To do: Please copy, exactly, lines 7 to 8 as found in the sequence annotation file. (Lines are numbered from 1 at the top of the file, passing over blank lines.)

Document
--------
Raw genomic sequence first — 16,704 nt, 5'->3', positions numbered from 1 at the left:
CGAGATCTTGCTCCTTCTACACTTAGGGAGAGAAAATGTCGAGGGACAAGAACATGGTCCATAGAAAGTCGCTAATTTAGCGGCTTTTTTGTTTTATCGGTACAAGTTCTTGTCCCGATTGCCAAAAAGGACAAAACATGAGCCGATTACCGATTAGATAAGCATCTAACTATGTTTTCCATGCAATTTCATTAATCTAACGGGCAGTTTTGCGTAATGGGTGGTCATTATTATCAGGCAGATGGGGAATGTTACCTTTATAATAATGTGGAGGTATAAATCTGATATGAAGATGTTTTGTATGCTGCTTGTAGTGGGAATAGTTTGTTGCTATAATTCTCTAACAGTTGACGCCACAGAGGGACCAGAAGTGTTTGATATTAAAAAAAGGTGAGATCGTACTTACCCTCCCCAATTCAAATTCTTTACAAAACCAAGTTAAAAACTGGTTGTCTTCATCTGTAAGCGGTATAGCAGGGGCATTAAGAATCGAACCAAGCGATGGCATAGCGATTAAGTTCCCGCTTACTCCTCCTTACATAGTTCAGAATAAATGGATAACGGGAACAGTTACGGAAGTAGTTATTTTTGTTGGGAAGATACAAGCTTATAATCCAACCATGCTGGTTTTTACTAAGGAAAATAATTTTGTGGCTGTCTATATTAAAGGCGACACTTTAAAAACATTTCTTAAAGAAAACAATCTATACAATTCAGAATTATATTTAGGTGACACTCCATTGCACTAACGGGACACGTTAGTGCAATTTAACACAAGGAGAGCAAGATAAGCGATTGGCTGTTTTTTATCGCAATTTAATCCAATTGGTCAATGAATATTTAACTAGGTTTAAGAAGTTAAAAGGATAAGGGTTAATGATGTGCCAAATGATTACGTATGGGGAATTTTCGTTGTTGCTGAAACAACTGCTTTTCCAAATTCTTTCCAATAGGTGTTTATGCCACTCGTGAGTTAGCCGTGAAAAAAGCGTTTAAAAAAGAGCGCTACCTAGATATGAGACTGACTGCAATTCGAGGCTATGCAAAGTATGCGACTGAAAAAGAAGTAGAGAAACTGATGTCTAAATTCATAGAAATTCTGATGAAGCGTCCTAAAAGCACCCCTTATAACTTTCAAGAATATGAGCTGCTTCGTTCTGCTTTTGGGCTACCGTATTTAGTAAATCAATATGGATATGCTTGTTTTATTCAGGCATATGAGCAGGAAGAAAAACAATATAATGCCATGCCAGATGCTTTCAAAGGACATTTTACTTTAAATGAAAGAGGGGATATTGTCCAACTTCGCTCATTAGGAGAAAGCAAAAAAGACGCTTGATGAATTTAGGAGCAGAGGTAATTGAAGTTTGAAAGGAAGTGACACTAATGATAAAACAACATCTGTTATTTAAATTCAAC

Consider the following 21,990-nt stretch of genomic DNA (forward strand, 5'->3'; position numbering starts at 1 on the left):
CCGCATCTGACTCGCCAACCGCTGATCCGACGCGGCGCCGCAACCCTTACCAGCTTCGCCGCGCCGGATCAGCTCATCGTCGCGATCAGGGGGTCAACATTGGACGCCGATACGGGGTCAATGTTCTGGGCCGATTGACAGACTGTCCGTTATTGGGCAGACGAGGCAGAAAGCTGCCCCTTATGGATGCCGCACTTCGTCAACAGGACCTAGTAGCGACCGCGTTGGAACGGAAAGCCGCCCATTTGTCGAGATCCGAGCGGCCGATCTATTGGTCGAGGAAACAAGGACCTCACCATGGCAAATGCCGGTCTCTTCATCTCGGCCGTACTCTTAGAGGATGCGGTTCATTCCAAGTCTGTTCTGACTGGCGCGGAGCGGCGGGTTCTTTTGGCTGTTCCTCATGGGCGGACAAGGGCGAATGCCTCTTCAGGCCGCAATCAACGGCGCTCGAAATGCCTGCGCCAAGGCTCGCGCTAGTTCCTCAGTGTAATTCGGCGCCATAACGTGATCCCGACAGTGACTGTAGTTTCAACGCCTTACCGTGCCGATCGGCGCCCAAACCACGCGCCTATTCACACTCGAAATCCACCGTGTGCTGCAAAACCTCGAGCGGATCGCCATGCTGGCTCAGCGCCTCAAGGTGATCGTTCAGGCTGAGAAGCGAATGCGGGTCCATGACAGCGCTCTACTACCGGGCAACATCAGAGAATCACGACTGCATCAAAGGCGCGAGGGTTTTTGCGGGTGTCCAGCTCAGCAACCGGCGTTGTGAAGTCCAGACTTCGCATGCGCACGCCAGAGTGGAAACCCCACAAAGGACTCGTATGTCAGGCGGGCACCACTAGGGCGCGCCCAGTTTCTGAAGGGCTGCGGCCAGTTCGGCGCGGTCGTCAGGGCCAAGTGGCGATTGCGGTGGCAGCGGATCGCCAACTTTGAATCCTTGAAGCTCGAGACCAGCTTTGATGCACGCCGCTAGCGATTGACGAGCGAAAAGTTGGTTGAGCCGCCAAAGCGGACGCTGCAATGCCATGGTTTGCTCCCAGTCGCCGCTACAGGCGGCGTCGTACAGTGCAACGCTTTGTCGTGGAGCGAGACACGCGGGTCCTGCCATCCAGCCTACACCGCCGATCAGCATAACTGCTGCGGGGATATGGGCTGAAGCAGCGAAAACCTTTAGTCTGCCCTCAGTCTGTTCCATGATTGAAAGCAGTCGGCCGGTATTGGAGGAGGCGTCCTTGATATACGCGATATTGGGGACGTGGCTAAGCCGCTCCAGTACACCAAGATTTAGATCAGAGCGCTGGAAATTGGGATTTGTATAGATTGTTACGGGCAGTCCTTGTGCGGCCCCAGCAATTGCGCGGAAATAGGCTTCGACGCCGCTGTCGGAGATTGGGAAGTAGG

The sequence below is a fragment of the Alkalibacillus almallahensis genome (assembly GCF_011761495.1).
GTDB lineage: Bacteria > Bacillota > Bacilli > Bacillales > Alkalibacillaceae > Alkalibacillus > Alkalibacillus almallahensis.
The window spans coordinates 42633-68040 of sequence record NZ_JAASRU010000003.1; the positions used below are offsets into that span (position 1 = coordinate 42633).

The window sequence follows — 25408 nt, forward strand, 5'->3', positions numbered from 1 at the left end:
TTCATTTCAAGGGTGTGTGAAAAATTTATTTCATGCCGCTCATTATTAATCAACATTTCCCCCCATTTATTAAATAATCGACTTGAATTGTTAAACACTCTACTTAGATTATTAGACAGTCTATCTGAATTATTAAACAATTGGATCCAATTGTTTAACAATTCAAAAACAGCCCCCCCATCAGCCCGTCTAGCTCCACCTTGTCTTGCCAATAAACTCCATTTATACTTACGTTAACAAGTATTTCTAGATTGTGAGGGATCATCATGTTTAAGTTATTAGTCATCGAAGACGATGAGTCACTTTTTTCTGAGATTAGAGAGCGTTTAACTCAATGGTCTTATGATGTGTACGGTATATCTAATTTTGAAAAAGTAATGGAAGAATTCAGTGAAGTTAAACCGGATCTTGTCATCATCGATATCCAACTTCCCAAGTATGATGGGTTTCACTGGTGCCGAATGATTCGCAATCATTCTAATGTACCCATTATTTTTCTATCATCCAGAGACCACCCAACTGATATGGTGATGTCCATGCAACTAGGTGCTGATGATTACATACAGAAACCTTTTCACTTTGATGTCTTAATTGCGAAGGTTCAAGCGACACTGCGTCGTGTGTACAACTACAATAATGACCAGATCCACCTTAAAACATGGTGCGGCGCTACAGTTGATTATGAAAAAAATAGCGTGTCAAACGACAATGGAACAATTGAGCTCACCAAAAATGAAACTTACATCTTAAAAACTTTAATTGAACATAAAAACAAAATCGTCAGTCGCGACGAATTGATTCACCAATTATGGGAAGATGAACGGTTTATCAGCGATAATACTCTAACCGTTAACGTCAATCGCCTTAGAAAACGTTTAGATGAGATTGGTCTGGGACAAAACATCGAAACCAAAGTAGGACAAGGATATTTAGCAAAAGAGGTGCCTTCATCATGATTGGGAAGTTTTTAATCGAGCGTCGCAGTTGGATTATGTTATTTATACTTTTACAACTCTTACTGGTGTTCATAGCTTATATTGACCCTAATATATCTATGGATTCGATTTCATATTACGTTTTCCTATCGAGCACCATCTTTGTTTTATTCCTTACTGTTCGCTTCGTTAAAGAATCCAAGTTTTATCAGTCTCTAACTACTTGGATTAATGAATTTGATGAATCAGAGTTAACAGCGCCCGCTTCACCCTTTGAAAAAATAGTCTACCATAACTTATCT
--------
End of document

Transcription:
The window spans coordinates 42633-68040 of sequence record NZ_JAASRU010000003.1; the positions used below are offsets into that span (position 1 = coordinate 42633).

The window sequence follows — 25408 nt, forward strand, 5'->3', positions numbered from 1 at the left end: